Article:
Leadership Development

Get Yourself Some Executive Charisma


Even at a round table, someone sits at the head. And that applies in every occupation.

It's not always the brightest in the business specialty or the one who produces measurable results. It's someone who is memorable, impressive, credible, genuine, trusted, liked, cool, calm, collected, comfortable, and confident—er, charismatic.

Executive charisma is the determining factor behind why two people who enter similar careers with comparable intelligence, ambition, education, experience, and competence achieve vastly different levels of success. Armed with executive charisma, you can sit at the head of the round table and have influence even when you have no power.

Executive charisma is not celebrity over leadership, style over substance, success over character. It's not adding inches to your biceps or getting brighter, whiter teeth.

Civil and Aware

My definition, garnered from interviewing some 2,000 CEOs and other C-suite executives over a 30-year career and writing eight books about it: Executive charisma is the ability to gain effective responses from others by using aware actions and considerate civility in order to get useful things done. You know "it" when you see it. You remember the times you have had a glimmer of this intangible thing yourself.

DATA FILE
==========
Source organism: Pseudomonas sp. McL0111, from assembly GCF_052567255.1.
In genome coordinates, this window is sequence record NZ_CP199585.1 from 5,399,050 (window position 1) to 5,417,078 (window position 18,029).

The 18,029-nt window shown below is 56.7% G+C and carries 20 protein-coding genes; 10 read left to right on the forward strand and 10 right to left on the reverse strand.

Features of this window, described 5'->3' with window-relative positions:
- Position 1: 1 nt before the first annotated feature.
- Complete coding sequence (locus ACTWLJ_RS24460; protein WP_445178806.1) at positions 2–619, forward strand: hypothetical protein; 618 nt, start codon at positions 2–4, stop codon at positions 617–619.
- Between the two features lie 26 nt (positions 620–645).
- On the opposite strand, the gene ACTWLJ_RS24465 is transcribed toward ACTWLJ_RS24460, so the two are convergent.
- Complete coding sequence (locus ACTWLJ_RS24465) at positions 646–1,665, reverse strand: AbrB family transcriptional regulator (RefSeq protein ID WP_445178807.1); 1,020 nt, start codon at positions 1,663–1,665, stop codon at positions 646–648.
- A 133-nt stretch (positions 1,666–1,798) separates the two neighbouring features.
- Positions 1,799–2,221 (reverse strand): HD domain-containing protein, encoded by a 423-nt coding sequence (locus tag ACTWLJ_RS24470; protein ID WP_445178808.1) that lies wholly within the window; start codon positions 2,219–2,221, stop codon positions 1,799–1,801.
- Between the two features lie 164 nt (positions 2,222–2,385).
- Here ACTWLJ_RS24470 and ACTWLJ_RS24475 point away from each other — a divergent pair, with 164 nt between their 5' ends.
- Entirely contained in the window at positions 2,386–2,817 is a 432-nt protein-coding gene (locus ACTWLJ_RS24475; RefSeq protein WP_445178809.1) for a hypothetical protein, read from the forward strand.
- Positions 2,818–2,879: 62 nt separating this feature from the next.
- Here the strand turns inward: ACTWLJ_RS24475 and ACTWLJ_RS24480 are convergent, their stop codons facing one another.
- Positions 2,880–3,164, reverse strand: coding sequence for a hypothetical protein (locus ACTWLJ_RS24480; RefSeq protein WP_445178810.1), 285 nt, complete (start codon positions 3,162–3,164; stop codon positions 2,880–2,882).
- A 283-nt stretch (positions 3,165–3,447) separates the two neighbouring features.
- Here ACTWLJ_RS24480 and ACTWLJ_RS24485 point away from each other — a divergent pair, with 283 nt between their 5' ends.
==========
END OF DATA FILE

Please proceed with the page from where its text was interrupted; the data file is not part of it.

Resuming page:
Can it be taught? Yes, like accounting, kayaking, or golf, charisma can be taught. Consider this: You didn't come out of the womb a born golfer. You were born with basic ability that was then developed or not. You get a golf club put into your hands at age 3, practice hitting balls with your mom or dad at 6, and you take golf class in high school and golf lessons after school to develop ability and skill. Early exposure is just a beginning, followed by a will to continue to train and study it. You have to want to learn.

Why should you learn it? You've worked really hard to get where you are in life. You've studied, labored, gone the extra mile, taken on additional responsibility, honed your instincts, developed sound judgment, dressed for success, learned to think strategically, and assembled a top notch staff. You plan, budget, and master the art of problem solving. You sense and set direction—and multitask out the wazoo.

Yet despite all that effort, you still haven't achieved the significant success, effect, or influence you want. As I once heard someone put it, "My name is not on the right door." The missing piece of the puzzle is executive charisma.

"It's Up to You"

How can you get it? First, accept that you were born with more "personal appeal" (that being the dictionary definition of charisma) than you see in yourself. The sad fact is that the ability you were born with has ended up hidden and undeveloped because of schooling, religion, parents, and society. A "charisma stick" (like the golf club) wasn't put in your hands at age 3.

Second, understand that it's up to you to uncover your charisma. I'll dissect my definition of executive charisma to explain how to enhance what you have already.

The ability to gain effective responses from others requires a physical presence and demeanor that makes you interesting and approachable vs. intimidating and off-putting.